Wherever Crane Bodine went for a time in the 1970s and ’80s, he drew a crowd of music lovers.

“We have a picture of Dad flying with a group to Mazatlan, Mexico, and you see him in the aisle, having unveiled a portable keyboard, standing there playing it in a sombrero,” recalled his daughter, Suzanne Bolin, of St. Louis Park.

Bodine, whose music business rose to prominence in the Upper Midwest at a flourishing moment for the sale of organs and pianos, died Nov. 13 after a stroke. The Edina resident was 85.

He inherited a music business from his father and built it into a chain that at one time included six stores and a warehouse showroom in the Twin Cities and Rochester.

Bodine was part of a grand keyboard tradition that has dwindled since the 1970s and ’80s, said Michael Barone, host of the long-running Minnesota Public Radio program “Pipedreams,” which is devoted to organ music.

“It was the era of the little electronic organ — something that doesn’t have much of a future,” he said. “No one is buying those little spinet organs any more.”

Back in the day, though, Bodine was a national presence, serving on the board of the National Association of Music Merchants and founding a group called the Amateur Organists Association International that staged more than 60 conventions in hotels across the country featuring major manufacturers.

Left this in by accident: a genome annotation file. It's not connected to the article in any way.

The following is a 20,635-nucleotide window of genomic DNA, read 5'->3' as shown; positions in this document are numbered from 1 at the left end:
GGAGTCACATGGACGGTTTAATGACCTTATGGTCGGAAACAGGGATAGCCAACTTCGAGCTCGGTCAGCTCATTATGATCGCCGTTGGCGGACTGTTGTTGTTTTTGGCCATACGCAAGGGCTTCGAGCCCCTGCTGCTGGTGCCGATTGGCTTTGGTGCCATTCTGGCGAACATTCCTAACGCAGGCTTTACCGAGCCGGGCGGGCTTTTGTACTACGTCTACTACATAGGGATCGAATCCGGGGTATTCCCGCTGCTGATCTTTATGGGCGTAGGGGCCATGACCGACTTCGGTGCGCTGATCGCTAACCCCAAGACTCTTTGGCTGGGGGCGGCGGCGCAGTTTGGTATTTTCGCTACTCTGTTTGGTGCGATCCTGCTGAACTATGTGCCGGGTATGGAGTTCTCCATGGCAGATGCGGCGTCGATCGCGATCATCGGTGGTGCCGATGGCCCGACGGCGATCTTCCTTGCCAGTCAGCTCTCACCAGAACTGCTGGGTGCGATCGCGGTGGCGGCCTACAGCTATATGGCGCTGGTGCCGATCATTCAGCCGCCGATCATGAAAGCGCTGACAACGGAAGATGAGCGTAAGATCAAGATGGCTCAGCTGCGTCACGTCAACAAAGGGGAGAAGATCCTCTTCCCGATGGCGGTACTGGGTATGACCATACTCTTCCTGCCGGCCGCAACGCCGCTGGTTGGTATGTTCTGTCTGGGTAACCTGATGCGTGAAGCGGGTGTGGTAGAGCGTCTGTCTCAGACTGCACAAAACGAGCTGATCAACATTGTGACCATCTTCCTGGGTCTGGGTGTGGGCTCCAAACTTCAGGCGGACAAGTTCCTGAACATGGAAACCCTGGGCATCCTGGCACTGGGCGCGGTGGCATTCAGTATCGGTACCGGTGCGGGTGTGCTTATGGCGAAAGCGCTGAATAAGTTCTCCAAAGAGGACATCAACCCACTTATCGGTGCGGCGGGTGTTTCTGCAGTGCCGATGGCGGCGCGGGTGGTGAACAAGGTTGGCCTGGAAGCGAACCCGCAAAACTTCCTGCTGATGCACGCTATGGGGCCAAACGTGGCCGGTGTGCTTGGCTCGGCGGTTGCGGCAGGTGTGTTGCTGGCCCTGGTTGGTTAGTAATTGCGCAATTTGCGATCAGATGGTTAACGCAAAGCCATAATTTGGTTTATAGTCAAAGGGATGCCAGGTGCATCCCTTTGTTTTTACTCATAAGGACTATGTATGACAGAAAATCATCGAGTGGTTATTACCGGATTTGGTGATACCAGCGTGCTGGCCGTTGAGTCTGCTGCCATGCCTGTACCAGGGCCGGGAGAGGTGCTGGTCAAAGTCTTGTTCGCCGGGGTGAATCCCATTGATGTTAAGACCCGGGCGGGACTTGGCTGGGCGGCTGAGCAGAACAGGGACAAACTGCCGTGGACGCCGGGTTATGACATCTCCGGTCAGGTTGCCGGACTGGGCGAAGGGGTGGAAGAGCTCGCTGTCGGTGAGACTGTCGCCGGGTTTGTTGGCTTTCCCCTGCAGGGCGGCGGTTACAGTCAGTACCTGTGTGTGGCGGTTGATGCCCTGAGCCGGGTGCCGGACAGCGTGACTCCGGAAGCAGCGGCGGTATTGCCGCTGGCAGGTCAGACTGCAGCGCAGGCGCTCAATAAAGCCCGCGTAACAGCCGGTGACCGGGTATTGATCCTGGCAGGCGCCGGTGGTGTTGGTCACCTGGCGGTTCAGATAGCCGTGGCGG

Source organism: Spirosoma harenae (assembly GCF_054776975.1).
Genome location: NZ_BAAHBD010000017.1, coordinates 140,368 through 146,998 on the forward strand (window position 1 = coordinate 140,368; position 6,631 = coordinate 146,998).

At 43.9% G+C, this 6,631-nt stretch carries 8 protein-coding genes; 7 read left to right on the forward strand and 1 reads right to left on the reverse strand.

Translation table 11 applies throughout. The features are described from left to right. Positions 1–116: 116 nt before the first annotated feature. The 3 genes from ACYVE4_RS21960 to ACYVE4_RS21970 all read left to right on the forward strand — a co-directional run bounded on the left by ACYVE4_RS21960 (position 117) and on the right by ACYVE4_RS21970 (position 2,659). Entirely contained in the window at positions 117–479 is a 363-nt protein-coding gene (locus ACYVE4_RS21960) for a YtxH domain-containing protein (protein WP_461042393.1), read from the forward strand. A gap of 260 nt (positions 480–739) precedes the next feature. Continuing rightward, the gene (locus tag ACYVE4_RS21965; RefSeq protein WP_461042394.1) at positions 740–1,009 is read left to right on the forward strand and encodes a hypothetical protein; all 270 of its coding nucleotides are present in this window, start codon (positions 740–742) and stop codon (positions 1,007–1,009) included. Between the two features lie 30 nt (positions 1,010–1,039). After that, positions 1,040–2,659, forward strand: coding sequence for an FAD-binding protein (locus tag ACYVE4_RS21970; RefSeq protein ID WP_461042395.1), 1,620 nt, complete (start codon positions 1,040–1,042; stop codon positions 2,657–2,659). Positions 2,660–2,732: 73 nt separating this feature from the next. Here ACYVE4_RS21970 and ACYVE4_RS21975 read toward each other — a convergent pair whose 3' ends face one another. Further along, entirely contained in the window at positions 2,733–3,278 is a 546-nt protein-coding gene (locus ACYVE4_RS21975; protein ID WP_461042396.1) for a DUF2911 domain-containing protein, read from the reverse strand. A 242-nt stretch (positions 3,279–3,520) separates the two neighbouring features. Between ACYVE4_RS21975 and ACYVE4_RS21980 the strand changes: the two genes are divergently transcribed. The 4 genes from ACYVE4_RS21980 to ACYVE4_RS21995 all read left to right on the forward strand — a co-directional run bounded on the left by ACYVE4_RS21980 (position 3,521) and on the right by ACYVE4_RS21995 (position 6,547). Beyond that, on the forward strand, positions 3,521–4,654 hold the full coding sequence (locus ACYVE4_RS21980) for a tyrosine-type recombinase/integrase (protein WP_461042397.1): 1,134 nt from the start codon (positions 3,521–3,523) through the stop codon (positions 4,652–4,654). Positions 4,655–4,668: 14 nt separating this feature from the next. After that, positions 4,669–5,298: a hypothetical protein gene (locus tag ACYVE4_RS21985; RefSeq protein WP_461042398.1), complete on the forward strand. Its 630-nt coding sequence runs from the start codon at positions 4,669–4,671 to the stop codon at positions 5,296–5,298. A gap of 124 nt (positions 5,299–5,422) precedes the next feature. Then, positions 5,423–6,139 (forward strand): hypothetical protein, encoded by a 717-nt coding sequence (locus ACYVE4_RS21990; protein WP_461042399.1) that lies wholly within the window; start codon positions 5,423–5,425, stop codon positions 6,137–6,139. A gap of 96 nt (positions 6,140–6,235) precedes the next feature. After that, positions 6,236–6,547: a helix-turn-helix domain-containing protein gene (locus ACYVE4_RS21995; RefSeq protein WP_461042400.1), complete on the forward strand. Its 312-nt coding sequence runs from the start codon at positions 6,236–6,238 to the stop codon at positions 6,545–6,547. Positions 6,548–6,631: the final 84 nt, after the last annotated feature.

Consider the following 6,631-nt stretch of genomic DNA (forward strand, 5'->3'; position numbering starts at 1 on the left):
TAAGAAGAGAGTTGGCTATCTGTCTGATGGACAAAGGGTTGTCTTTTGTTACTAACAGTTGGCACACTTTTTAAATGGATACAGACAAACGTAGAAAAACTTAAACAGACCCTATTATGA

Locally, it was “an iconic feature of State Fairs for many years for us to have one whole side of the grandstand,” said his daughter. “We had a booth in the beer garden as well, and sales were huge — people were buying grand pianos at the State Fair. You’d have families from Iowa and Wisconsin come, and Bodine’s was there as the exclusive dealer for Yamaha for 25 years.”

Eventually, competition heated up as new dealers and products entered the market, as well as online sales.

“Portable keyboards ate into the organ business,” said Bodine’s son Jeff, of Minneapolis, who worked alongside his father. “Richfield was his last store, and then just the warehouse in Bloomington. Craigslist got to everyone.”

Crane James Bodine was born three years before his father, Elmer, started the business in 1933.

He graduated from St. Paul Academy, Brown University in Providence, R.I., and the University of Minnesota Law School. He was admitted to the bar, family members said, but never practiced law, choosing instead to go into business with his father.

In 1957, he met and married Elizabeth Wahlberg, a Swedish woman who was only supposed to be in Minnesota temporarily, her daughter said. “She was here as an au pair, and never went home,” Bolin said. “My mom was his right hand, the behind-the-scenes joy in his life.”

For years, the Bodines provided an organ to the annual Swedish festival Svenskarnas Dag at Minnehaha Falls, and Crane was once named Swede of the Year.

He also was active in numerous civic organizations, where he often rose to leadership roles. He served two terms as chairman of the Minneapolis Salvation Army’s advisory board, was president of the Evergreen Club for musicians and music educators, and was a coordinator of the Minneapolis Aquatennial’s youth division.

Bodine was preceded in death by his wife and by a son, Eric. In addition to his daughter, Suzanne, and son Jeff, he is survived by another son, Steven, and 11 grandchildren. Services have been held.